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The Smart Export Guarantee is a mechanism to pay people who generate small amounts of renewable energy for the electricity they export to the grid. It applies to people installing a renewable energy generating system using one of the following technologies:
Following the closure of the Feed-in Tariff scheme to new applicants in March 2019, the government recognised the need to pay small-scale renewable energy generators for the electricity they export to the grid. So the Department for Business, Energy and Industrial Strategy (BEIS) is introducing the Smart Export Guarantee (SEG).
The Smart Export Guarantee will come into force from 1 January 2020.
Under the scheme, all licenced energy suppliers with 150,000 or more customers must provide at least one Smart Export Guarantee tariff. Smaller suppliers can offer a tariff if they want to. All suppliers can also choose to offer other means of making payments for exported electricity, separate to the SEG arrangements – see ‘Alternative finance arrangements’ below.
If you already receive a Feed-in Tariff on your installation, this will be unaffected by the launch of the Smart Export Guarantee.
The following renewable energy installations are eligible for the smart export guarantee:
Any typical domestic system would be well within these size limits.
The technology and installer used by householders must be certified under the Microgeneration Certification Scheme (MCS) or equivalent. Energy suppliers may ask you to provide a MCS certificate to prove your installation meets this standard.
Exported power must be metered using a meter capable of reading exports on a half hourly basis, even if half hourly readings are not required for the tariff. Meters must also be registered for settlement.
Unlike the Feed-In Tariffs scheme, there will not be any requirement for properties to meet minimum energy efficiency standards.
There are no set or minimum tariffs for the Smart Export Guarantee – the only requirement is that the tariff must be greater than zero at all times. In practice, this means that it is up to energy suppliers to decide what tariffs to offer their customers. They may choose to offer multiple tariffs or just one.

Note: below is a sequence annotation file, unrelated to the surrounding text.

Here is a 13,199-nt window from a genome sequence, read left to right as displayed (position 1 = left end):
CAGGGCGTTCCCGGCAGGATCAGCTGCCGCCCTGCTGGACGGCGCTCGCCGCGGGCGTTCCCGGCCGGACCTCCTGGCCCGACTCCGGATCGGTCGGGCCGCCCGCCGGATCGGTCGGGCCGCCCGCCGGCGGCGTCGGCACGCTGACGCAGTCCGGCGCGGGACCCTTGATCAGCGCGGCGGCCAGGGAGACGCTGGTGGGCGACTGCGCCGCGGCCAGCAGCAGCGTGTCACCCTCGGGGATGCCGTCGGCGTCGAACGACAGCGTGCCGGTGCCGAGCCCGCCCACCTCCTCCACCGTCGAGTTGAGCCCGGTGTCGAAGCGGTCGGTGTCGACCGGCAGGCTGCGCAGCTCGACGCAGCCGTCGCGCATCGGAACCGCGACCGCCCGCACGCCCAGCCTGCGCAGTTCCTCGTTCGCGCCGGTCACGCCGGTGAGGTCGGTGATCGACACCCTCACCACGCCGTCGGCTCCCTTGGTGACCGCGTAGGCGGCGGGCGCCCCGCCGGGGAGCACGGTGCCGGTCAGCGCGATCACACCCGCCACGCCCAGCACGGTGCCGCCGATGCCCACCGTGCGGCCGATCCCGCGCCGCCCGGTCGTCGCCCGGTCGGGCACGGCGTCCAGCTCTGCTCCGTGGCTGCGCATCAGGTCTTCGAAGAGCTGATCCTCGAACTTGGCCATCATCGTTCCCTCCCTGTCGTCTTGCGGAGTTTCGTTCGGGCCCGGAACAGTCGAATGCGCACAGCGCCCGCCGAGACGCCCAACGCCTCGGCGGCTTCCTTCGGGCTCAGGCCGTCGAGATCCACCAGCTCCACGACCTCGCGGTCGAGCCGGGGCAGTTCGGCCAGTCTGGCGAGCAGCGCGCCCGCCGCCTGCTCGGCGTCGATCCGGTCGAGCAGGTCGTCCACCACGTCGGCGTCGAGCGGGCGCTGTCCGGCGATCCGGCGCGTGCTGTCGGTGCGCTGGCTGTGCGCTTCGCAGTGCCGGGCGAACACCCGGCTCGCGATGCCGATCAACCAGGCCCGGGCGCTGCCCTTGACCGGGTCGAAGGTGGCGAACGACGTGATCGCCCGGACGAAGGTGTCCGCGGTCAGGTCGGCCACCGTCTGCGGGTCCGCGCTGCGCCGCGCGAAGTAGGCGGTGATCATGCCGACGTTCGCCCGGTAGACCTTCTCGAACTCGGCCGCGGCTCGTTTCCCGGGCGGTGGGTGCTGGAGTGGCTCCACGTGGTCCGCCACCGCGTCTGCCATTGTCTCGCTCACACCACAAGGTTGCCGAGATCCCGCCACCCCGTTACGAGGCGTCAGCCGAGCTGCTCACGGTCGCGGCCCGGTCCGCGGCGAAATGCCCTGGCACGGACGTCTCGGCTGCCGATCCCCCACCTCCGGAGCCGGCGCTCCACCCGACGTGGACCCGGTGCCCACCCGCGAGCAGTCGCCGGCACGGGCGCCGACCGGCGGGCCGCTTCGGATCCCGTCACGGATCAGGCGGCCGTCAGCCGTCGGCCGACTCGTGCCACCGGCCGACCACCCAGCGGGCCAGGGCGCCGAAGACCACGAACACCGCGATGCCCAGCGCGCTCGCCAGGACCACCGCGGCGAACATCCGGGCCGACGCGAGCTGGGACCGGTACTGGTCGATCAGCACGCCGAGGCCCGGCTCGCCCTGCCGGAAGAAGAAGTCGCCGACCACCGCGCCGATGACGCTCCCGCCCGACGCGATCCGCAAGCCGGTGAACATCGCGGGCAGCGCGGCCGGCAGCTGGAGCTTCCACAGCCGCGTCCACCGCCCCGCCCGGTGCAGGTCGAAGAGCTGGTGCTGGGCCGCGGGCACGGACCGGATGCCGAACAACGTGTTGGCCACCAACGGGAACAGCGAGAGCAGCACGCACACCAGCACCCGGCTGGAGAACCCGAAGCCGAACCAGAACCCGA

We expect the SEG tariffs to be quite straightforward to start with, probably paying a fixed rate per kWh of electricity exported. They may get more complicated over time. Ofgem will report on the tariffs available, as well as how many people are on them, each year
As a clue to the likely rate of SEG tariffs, we can look at the export tariff in the final quarter of the Feed-In Tariffs scheme, which was 5.38 p/kWh. You can also see what offerings suppliers are already providing before the start of SEG under the ‘Alternative finance arrangements’ section below.
Yes. The only exception is if you already receive payments under the Feed-in Tariff scheme. You cannot receive both a Feed-in tariff and SEG payments, although you can choose to opt out of your Feed-in Tariff and receive SEG payments instead.
SEG payments are not linked to other financial support around renewable energy installations. This means, if eligible, you could combine SEG payments with other financial support offered by Energy Saving Trust such as the Home Energy Scotland loan for example.
You will not be able to receive SEG from more than one supplier.
Some solar PV or wind turbine installations will have energy storage systems attached to them. In these cases, the battery could store electricity imported from the grid (known as brown electricity) before exporting it later on.
Energy suppliers do not have to pay you for brown electricity exported to the grid but they may choose to do so.
Some suppliers may only pay the SEG for green electricity i.e. the electricity your low-carbon system generates itself. If this is the case, the supplier may ask you to show how you separate out the green electricity you generate from any imported brown electricity. Speak to your installer about how to do this.
Before SEG comes into force in January 2020, some energy suppliers are offering similar deals by paying customers set tariffs for electricity they export to the grid. Deals are specific to each household and could involve your generation and supply being metered. Deals may also be time limited and have other conditions which you should consider carefully in order to make the best choice for you.
The Solar Trade Association website lists the current deals available.
If you are based in Scotland and haven’t yet installed a renewable electricity technology such as solar PV, you may be able to apply for the interest-free Home Energy Scotland loan to help with the initial costs. To be eligible for the loan you must not start work on your system until you have received a written loan offer.
Read our policy documents about the Smart Export Guarantee
Under FITs, householders receive payments for the electricity generated by eligible installed systems like solar PV, wind or hydro turbines, or micro CHP.
If you have installed an eligible system with an MCS certificate dated on or before 31 March 2019 and are considering applying for FITs payments before 31 March 2020, see our Feed-in Tariffs page for more information.
Read details of the latest and historical export tariff rates in the publications on Ofgem's websiteVisit Ofgem
Read more details on FITs from the Department of Business, Energy and Industrial Strategy (BEIS).Visit BEIS
Call Home Energy Scotland for free, expert and impartial advice on 0808 808 2282, from Monday to Friday between 8am to 8pm and on Saturdays between 9am to 5pm.Request a callback